Can a machine read your mind?

I’m sitting in a Sussex cottage, wearing a rubber swimming cap dotted with wires and electrodes. On a laptop in front of me, a constantly shifting wash of coloured graphics portrays the activity in my brain. It’s a neat party trick, but it is also a Pandora’s box: across the world, scientists are using this kind of technology to prise open our minds, to fathom our voting preferences, our guilty thoughts, our shopping desires, even the words we are thinking. Already their activities are stealthily changing our world.

I’m the guest of Dr David Lewis, a British neuropsychologist who uses electronic brain-scanning to help brands see which of their marketing strategies best snare our interest. His Sussex University-based company, the Mind Lab, uses equipment that monitors electrical activity in the brain, and is currently investigating how to refine people’s enjoyment of video games. This is definitely the least contentious end of the market.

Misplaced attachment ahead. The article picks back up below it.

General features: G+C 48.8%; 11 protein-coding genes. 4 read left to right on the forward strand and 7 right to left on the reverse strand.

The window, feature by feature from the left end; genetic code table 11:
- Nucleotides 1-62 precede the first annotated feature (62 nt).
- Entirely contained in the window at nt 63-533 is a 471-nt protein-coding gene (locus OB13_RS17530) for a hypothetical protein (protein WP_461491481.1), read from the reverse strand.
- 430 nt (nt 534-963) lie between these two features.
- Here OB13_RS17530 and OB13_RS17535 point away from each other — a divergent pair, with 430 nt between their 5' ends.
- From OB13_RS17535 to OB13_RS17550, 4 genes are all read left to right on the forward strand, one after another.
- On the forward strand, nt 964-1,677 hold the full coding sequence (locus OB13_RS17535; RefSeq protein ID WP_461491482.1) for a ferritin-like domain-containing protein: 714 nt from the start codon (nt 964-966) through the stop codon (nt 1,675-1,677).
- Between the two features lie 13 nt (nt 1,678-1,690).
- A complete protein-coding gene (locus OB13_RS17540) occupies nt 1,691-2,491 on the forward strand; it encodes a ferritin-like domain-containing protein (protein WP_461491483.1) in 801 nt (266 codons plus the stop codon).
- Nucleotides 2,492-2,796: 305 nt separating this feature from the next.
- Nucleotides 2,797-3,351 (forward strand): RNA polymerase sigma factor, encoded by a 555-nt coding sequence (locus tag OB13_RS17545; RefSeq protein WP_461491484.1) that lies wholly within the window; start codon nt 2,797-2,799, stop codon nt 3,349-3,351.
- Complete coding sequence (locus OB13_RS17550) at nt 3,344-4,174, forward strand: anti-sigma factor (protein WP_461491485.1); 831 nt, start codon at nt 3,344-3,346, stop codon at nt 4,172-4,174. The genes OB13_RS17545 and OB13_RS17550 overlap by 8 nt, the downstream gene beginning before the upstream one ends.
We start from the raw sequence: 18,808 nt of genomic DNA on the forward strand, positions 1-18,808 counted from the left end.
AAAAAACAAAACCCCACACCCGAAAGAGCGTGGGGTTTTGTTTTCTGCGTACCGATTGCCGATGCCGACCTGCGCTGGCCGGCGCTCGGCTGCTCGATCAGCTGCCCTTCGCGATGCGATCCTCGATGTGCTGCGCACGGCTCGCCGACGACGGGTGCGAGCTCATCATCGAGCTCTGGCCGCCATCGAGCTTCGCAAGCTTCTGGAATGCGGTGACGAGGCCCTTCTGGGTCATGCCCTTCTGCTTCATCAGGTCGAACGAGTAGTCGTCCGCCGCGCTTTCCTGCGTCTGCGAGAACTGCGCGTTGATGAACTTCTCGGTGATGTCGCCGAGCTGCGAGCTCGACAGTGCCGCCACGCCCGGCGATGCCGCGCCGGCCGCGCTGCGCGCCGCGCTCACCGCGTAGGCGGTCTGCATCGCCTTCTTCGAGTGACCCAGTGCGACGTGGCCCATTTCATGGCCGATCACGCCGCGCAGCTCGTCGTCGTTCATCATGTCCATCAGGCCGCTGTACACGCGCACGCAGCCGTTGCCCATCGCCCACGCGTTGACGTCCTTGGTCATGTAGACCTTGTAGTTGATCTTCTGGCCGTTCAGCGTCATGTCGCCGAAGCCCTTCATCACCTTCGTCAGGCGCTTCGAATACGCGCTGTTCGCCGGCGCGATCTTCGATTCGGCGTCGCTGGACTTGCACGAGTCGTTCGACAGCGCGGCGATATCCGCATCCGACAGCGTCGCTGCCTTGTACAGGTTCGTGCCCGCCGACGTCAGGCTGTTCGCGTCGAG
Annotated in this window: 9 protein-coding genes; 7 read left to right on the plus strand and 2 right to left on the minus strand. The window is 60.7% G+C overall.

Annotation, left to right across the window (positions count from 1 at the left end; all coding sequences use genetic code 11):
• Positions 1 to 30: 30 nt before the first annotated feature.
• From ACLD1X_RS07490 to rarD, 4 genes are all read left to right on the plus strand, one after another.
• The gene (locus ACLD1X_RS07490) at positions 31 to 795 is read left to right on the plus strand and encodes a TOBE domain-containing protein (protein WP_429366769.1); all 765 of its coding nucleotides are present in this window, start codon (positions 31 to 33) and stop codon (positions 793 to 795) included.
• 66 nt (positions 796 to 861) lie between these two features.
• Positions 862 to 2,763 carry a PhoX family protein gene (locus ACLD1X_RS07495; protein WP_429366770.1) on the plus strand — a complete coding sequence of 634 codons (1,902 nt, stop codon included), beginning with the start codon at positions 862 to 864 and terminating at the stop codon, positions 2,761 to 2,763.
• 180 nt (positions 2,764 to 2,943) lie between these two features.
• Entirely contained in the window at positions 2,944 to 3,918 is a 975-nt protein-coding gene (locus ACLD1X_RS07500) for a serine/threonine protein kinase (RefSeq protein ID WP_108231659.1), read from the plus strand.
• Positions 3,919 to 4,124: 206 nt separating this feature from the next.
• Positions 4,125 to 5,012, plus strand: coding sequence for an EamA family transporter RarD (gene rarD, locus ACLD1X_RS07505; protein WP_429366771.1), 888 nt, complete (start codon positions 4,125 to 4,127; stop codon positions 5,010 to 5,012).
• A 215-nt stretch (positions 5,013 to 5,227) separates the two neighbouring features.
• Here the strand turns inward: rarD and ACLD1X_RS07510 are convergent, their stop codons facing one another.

Amid all the scientific gadgetry and research, sceptics argue that brain-reading systems are not yet sufficiently developed to be of real use in any field. But in fact, that doesn’t matter: the prospects are far too tantalising. Companies are already marketing the technology as a way to penetrate the last frontier of exploration – the space between our ears. Lawyers, military chiefs, advertisers and politicians are eagerly buying. Welcome to the world of brainjacking, where science fiction is happening now.


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